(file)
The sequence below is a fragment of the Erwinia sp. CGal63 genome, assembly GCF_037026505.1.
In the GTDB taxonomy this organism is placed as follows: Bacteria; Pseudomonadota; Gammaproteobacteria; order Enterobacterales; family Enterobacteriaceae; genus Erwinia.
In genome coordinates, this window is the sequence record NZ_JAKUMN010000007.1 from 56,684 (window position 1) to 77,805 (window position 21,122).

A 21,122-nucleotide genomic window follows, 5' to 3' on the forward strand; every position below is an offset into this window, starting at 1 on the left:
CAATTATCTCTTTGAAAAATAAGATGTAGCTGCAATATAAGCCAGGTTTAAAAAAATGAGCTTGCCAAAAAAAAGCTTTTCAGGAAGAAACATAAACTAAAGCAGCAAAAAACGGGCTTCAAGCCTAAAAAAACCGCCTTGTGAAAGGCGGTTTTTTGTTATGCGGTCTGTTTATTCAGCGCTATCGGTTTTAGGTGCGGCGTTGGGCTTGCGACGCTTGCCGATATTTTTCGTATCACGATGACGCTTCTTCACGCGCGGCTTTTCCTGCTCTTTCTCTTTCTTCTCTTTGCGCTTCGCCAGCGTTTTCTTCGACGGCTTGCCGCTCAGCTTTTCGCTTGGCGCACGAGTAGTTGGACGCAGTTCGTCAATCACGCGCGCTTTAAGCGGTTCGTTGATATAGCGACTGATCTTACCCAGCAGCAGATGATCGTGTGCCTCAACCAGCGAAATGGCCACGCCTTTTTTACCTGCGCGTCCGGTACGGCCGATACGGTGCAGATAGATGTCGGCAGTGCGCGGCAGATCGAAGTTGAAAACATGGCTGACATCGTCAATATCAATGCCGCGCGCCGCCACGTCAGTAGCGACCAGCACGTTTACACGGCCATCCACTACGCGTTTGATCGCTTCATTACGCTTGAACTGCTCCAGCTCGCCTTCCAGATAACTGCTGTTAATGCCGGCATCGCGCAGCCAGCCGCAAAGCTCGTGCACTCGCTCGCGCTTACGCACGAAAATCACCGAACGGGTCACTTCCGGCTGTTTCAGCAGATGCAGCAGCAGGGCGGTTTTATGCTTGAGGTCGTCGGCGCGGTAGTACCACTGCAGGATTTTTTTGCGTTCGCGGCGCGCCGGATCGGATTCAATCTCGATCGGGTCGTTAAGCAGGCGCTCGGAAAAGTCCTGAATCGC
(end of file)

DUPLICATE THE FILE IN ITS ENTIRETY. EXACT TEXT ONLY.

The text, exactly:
The sequence below is a fragment of the Erwinia sp. CGal63 genome, assembly GCF_037026505.1.
In the GTDB taxonomy this organism is placed as follows: Bacteria; Pseudomonadota; Gammaproteobacteria; order Enterobacterales; family Enterobacteriaceae; genus Erwinia.
In genome coordinates, this window is the sequence record NZ_JAKUMN010000007.1 from 56,684 (window position 1) to 77,805 (window position 21,122).

A 21,122-nucleotide genomic window follows, 5' to 3' on the forward strand; every position below is an offset into this window, starting at 1 on the left:
CAATTATCTCTTTGAAAAATAAGATGTAGCTGCAATATAAGCCAGGTTTAAAAAAATGAGCTTGCCAAAAAAAAGCTTTTCAGGAAGAAACATAAACTAAAGCAGCAAAAAACGGGCTTCAAGCCTAAAAAAACCGCCTTGTGAAAGGCGGTTTTTTGTTATGCGGTCTGTTTATTCAGCGCTATCGGTTTTAGGTGCGGCGTTGGGCTTGCGACGCTTGCCGATATTTTTCGTATCACGATGACGCTTCTTCACGCGCGGCTTTTCCTGCTCTTTCTCTTTCTTCTCTTTGCGCTTCGCCAGCGTTTTCTTCGACGGCTTGCCGCTCAGCTTTTCGCTTGGCGCACGAGTAGTTGGACGCAGTTCGTCAATCACGCGCGCTTTAAGCGGTTCGTTGATATAGCGACTGATCTTACCCAGCAGCAGATGATCGTGTGCCTCAACCAGCGAAATGGCCACGCCTTTTTTACCTGCGCGTCCGGTACGGCCGATACGGTGCAGATAGATGTCGGCAGTGCGCGGCAGATCGAAGTTGAAAACATGGCTGACATCGTCAATATCAATGCCGCGCGCCGCCACGTCAGTAGCGACCAGCACGTTTACACGGCCATCCACTACGCGTTTGATCGCTTCATTACGCTTGAACTGCTCCAGCTCGCCTTCCAGATAACTGCTGTTAATGCCGGCATCGCGCAGCCAGCCGCAAAGCTCGTGCACTCGCTCGCGCTTACGCACGAAAATCACCGAACGGGTCACTTCCGGCTGTTTCAGCAGATGCAGCAGCAGGGCGGTTTTATGCTTGAGGTCGTCGGCGCGGTAGTACCACTGCAGGATTTTTTTGCGTTCGCGGCGCGCCGGATCGGATTCAATCTCGATCGGGTCGTTAAGCAGGCGCTCGGAAAAGTCCTGAATCGC